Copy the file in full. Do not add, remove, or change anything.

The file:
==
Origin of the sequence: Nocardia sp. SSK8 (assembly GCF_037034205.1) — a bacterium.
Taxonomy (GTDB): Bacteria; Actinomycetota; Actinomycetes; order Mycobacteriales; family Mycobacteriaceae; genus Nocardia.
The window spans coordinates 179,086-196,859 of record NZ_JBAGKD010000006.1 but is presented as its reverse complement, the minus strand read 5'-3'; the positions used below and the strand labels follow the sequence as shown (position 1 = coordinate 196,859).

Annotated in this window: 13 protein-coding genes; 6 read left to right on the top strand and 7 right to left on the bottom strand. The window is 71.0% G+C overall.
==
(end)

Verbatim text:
Origin of the sequence: Nocardia sp. SSK8 (assembly GCF_037034205.1) — a bacterium.
Taxonomy (GTDB): Bacteria; Actinomycetota; Actinomycetes; order Mycobacteriales; family Mycobacteriaceae; genus Nocardia.
The window spans coordinates 179,086-196,859 of record NZ_JBAGKD010000006.1 but is presented as its reverse complement, the minus strand read 5'-3'; the positions used below and the strand labels follow the sequence as shown (position 1 = coordinate 196,859).

Annotated in this window: 13 protein-coding genes; 6 read left to right on the top strand and 7 right to left on the bottom strand. The window is 71.0% G+C overall.